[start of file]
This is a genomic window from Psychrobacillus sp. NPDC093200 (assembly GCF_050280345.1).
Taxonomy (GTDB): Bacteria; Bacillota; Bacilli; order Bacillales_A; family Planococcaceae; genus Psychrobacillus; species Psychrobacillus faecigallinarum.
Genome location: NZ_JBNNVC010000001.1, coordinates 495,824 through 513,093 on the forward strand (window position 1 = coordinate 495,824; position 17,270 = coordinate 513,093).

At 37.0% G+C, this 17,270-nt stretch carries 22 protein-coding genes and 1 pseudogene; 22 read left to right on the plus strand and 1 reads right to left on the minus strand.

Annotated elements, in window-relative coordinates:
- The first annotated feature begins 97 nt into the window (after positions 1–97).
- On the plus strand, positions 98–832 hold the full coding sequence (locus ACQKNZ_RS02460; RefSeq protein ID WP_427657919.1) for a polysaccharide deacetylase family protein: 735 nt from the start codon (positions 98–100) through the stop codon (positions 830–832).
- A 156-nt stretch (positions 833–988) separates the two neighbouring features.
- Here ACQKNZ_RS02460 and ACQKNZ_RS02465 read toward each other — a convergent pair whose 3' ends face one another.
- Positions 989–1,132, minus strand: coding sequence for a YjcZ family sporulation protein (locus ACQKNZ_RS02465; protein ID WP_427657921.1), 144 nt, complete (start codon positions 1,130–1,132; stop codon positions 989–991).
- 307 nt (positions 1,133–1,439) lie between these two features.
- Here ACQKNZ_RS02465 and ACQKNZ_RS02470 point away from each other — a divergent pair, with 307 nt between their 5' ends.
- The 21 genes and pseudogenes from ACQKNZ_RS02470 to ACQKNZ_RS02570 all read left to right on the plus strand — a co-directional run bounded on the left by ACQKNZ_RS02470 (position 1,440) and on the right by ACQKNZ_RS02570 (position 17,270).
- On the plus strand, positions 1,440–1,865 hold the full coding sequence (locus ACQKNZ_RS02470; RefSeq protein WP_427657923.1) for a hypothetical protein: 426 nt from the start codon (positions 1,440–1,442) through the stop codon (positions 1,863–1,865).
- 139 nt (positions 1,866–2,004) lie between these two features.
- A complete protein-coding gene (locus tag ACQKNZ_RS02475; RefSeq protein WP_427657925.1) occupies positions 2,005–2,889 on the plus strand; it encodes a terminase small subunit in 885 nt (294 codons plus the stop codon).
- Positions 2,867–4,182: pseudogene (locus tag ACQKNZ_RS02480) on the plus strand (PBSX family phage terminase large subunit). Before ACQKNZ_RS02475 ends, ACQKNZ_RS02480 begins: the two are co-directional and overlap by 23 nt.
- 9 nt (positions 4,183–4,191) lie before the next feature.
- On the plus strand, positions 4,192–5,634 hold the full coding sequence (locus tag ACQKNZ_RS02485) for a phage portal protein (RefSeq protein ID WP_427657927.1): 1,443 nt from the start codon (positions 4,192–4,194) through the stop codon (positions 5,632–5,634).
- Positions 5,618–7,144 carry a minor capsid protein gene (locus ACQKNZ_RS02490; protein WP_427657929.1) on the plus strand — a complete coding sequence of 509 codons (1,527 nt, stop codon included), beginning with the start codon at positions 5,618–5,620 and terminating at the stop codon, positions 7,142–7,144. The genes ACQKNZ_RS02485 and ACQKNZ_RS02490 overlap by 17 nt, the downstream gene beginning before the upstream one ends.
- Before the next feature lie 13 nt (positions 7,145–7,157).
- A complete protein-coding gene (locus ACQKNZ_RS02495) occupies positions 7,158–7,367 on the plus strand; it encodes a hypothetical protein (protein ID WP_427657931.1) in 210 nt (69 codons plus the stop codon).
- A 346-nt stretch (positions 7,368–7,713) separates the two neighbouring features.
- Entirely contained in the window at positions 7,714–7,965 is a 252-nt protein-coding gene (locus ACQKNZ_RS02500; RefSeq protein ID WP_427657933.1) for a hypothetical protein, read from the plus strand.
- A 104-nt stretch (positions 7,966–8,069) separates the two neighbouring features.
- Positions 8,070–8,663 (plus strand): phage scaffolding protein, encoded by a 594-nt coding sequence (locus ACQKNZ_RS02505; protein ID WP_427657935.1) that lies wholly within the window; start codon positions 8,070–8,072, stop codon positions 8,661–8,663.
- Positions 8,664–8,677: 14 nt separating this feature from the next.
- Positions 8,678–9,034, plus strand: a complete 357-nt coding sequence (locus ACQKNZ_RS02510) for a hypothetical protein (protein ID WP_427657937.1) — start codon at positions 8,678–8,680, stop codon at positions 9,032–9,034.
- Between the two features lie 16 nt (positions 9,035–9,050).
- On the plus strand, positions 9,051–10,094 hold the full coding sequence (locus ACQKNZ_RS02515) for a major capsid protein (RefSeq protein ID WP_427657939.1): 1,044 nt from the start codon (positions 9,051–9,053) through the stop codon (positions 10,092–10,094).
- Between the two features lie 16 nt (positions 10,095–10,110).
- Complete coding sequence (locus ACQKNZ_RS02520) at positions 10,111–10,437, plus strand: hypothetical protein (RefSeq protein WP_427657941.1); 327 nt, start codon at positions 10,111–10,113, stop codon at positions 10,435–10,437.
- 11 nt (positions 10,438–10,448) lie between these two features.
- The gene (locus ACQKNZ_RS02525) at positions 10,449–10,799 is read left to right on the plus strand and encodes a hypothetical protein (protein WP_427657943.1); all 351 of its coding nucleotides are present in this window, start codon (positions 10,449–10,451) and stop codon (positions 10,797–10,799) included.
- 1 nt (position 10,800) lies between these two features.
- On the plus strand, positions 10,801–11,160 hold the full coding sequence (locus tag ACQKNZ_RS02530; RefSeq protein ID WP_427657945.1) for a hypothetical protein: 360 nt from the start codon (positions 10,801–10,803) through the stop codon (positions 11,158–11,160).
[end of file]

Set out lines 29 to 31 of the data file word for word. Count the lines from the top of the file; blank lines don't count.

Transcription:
- Between the two features lie 16 nt (positions 9,035–9,050).
- On the plus strand, positions 9,051–10,094 hold the full coding sequence (locus ACQKNZ_RS02515) for a major capsid protein (RefSeq protein ID WP_427657939.1): 1,044 nt from the start codon (positions 9,051–9,053) through the stop codon (positions 10,092–10,094).
- Between the two features lie 16 nt (positions 10,095–10,110).